What kind of a choral disc will result from combining one composer known for music of noise and tumult with another who deals in quarter-tones? Generally speaking, exploratory modernist choral music is taxing to both perform and listen to, but this disc is an exception. Both Antti Auvinen and Sampo Haapamäki take the listener on a roller-coaster ride, but it is always clear where they are going.
Auvinen’s choral works contain panting, grunting and stamping, but out of his extended vocal techniques, tonal colours and phonemes he builds up very clear tensions and processes – in a word, music. Fluctuating pedal points and static sound fields bind everything together, and the corporeal nature of choral expression generates a powerful emotional response. Obviously Foreign Infantry (2017), written for the centenary of the First World War, is utterly surreal yet presents a powerful take-down of the insanity of war, while the chilling effectiveness of On, -ne, -ni (2010) is based on quiet, unexplained phonemes recalling Auvinen’s breakthrough opera Autuus.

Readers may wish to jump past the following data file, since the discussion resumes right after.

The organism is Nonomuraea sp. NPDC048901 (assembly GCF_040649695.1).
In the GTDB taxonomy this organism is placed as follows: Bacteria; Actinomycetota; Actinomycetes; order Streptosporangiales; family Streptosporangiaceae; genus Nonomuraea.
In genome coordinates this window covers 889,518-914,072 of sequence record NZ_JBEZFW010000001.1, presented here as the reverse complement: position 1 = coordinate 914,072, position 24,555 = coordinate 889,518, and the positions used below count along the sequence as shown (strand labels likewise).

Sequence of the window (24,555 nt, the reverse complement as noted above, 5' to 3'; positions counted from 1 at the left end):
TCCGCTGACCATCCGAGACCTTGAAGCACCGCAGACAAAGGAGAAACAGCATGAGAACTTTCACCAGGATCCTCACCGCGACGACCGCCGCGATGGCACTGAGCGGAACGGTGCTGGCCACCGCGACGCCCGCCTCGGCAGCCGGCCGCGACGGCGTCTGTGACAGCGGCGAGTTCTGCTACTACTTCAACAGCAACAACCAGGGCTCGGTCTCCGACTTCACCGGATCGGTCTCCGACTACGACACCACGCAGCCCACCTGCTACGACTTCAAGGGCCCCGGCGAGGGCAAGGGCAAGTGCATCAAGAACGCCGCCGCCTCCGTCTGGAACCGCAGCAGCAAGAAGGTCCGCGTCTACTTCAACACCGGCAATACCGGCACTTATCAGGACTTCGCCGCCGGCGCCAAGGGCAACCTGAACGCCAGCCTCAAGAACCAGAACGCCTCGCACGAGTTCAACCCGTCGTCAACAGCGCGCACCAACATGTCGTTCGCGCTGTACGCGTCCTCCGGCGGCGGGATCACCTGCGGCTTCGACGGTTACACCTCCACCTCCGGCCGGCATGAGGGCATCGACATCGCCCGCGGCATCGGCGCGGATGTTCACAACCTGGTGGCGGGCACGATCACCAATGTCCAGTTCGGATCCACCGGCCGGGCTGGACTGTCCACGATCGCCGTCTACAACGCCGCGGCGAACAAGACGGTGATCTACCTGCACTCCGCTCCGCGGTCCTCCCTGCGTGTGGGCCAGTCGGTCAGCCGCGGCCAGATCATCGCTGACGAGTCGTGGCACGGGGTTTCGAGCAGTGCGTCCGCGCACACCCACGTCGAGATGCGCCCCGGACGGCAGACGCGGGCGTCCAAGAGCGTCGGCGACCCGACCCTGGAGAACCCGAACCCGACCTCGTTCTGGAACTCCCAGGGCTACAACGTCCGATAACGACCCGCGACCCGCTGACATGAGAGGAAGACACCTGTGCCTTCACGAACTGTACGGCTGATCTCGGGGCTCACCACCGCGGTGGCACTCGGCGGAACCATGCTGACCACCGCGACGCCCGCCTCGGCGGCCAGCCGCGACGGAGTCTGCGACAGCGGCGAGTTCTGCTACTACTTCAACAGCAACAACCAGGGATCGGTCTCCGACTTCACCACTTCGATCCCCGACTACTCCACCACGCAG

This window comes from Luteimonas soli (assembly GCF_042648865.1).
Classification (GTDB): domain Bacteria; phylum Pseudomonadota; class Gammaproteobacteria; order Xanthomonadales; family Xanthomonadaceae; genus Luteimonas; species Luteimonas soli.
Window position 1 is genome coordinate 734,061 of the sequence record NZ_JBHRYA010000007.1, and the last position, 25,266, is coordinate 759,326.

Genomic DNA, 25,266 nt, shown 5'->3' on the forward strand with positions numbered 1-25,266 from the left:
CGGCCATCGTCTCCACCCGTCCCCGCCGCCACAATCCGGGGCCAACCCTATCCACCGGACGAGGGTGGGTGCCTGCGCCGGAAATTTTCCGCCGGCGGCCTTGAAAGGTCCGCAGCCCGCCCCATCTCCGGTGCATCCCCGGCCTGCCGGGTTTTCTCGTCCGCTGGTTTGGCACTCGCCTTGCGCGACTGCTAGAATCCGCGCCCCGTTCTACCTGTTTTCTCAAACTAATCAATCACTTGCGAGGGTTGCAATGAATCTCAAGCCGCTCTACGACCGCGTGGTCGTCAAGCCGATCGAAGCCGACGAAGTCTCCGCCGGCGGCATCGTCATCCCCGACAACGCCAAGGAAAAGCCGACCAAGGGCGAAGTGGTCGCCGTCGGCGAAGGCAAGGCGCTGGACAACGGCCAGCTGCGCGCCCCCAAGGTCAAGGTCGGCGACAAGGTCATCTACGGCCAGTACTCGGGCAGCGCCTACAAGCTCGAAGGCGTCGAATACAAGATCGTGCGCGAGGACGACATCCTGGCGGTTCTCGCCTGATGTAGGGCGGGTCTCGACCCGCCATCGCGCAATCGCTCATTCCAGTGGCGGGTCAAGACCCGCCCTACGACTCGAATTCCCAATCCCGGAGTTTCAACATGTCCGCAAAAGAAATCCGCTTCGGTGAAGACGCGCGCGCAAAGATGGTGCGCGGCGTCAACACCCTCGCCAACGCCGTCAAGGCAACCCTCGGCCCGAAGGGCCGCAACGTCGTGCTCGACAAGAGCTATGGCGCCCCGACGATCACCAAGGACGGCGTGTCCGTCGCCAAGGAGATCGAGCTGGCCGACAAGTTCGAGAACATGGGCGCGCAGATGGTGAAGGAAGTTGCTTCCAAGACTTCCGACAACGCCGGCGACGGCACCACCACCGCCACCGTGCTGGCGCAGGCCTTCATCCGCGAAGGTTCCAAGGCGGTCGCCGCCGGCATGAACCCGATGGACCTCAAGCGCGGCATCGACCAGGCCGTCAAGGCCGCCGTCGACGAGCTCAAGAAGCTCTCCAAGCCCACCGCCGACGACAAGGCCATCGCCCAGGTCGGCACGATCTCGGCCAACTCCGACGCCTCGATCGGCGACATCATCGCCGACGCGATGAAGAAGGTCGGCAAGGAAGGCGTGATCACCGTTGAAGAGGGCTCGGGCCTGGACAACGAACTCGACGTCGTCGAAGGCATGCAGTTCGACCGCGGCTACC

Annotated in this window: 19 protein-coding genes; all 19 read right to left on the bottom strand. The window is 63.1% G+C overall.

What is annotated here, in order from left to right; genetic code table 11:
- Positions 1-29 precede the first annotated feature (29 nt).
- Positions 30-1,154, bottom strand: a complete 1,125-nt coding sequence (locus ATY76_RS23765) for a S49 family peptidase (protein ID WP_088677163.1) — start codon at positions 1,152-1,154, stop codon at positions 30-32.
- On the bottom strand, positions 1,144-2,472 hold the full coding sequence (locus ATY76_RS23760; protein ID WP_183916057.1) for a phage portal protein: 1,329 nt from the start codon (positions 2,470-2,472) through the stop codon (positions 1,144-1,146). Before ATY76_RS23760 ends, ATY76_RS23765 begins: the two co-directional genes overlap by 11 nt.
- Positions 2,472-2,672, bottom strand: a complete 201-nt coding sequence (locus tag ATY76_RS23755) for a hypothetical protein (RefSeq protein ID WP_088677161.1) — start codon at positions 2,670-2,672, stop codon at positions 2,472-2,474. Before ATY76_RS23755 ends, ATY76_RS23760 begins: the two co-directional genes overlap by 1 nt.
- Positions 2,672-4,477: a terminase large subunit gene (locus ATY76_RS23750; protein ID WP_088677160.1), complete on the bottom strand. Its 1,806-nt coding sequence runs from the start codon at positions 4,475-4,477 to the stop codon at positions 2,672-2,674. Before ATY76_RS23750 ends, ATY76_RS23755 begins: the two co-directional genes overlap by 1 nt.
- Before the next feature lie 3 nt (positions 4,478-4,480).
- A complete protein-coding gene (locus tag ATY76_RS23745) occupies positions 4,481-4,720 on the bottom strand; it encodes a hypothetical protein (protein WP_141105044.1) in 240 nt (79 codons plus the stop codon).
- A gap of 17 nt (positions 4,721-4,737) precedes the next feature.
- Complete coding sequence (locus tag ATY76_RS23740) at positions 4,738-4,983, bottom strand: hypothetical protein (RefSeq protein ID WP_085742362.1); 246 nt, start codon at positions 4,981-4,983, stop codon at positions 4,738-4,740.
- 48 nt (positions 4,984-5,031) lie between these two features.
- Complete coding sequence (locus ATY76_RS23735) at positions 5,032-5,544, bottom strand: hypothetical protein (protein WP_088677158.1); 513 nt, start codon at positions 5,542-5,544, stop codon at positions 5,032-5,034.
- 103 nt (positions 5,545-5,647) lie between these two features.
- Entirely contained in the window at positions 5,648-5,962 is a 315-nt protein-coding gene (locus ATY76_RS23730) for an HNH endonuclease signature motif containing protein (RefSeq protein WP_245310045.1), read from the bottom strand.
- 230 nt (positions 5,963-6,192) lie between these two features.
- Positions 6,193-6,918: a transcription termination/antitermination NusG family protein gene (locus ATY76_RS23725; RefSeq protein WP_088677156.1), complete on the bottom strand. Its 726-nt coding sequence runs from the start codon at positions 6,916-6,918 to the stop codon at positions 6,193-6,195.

Haapamäki’s Maailmamaa (2010) grabs the listener even more brashly, taking us on a 40-minute scenic trip from nationalism to global utopia. Instead of tormenting the choir with his beloved quarter-tones, the composer employs hymns, drones, swing and shouting matches. The impossible textures are here provided by a tape part that deliciously and seamlessly blends with the choir and reinforces the definite sense of direction found in Haapamäki’s music.
The Helsinki Chamber Choir, which specialises in contemporary music, performs Auvinen’s and Haapamäki’s choral idiom with such natural flair that the end result comes across as a musical performance rather than an execution of special effects.
Choral Works by Antti Auvinen and Sampo Haapamäki
Helsinki Chamber Choir, cond. Nils Schweckendiek
Alba Records ABCD 457
Translation: Jaakko Mäntyjärvi